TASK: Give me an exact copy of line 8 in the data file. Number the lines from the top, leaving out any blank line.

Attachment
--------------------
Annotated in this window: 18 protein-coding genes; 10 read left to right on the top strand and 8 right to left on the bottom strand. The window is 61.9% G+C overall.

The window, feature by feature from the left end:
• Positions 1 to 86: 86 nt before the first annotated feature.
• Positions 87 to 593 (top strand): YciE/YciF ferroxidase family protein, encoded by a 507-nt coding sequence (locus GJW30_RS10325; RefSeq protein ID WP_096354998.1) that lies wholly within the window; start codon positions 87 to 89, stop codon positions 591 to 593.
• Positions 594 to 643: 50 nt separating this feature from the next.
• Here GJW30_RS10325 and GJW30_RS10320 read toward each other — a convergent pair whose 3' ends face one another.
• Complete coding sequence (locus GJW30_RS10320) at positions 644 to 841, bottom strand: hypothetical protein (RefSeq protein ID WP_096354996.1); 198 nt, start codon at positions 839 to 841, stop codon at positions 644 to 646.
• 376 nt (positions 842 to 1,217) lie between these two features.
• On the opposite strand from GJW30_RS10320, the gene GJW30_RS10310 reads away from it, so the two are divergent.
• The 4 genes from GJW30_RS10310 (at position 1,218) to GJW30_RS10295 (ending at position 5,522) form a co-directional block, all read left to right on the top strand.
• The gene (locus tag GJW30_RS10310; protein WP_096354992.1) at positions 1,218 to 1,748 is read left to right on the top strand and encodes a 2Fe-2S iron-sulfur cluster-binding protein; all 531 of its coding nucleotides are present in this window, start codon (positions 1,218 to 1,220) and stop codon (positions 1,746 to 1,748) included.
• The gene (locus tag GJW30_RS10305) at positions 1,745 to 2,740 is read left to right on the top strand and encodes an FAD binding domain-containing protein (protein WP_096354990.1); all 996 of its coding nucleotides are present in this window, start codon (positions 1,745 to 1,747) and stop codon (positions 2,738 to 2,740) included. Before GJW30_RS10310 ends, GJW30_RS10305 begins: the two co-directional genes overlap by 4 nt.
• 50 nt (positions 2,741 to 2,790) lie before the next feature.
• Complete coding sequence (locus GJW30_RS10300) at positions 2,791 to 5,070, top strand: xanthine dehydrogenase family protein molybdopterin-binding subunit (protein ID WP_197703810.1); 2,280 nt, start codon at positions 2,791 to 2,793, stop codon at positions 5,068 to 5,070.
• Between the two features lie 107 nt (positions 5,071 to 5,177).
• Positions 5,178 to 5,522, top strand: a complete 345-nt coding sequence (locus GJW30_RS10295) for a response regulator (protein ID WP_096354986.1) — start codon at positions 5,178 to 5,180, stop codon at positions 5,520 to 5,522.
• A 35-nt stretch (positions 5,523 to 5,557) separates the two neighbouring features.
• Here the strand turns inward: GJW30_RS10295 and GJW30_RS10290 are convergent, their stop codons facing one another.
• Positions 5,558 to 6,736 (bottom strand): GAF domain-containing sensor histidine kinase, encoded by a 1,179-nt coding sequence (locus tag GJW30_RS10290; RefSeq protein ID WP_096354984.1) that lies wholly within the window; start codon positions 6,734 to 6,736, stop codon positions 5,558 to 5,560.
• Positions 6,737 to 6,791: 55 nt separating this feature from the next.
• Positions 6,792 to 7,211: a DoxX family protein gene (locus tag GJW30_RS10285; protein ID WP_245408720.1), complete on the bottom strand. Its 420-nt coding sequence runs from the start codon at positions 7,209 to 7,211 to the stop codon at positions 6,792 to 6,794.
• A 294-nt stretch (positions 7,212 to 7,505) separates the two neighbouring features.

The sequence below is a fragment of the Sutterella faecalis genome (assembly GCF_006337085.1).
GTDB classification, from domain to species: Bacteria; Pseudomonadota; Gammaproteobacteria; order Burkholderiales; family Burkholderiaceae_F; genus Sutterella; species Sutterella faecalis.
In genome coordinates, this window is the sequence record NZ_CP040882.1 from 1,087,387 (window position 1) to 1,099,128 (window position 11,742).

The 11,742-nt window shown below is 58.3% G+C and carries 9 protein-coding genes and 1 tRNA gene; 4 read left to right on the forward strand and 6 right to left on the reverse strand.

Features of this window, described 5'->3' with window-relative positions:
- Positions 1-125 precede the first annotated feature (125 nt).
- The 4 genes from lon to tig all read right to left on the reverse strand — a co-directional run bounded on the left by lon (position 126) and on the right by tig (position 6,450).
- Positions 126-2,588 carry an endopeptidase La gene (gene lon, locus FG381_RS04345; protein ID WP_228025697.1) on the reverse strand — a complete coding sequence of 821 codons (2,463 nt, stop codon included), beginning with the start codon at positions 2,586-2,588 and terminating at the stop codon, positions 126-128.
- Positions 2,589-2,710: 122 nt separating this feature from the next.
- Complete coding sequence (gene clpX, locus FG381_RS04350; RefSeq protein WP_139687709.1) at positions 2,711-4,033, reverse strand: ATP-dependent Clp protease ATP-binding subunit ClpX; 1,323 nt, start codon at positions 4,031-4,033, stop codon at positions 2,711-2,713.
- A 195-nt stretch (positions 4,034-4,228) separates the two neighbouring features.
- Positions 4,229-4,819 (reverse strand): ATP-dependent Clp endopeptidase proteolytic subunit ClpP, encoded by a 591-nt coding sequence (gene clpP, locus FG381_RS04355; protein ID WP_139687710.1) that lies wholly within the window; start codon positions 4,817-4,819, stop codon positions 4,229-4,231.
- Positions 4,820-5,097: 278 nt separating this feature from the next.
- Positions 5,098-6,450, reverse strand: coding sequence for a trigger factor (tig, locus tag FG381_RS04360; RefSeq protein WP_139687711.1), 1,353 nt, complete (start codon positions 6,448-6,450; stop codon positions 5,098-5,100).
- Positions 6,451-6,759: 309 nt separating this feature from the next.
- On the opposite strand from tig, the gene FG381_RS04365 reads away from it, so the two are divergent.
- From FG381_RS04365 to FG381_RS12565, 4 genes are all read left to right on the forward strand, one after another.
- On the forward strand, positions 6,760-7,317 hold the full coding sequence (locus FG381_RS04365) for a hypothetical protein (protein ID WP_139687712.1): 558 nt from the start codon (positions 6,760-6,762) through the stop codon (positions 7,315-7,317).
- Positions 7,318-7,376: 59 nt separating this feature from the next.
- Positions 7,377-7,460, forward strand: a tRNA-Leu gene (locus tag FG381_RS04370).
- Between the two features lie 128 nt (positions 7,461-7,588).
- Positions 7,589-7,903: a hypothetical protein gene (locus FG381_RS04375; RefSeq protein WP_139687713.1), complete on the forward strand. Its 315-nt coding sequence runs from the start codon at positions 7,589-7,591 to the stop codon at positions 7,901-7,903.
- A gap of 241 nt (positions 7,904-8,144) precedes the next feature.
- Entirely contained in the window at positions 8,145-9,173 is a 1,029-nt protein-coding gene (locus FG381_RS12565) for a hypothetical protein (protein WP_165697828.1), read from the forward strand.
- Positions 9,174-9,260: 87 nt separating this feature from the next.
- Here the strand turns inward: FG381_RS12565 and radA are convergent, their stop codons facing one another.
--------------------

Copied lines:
• 376 nt (positions 842 to 1,217) lie between these two features.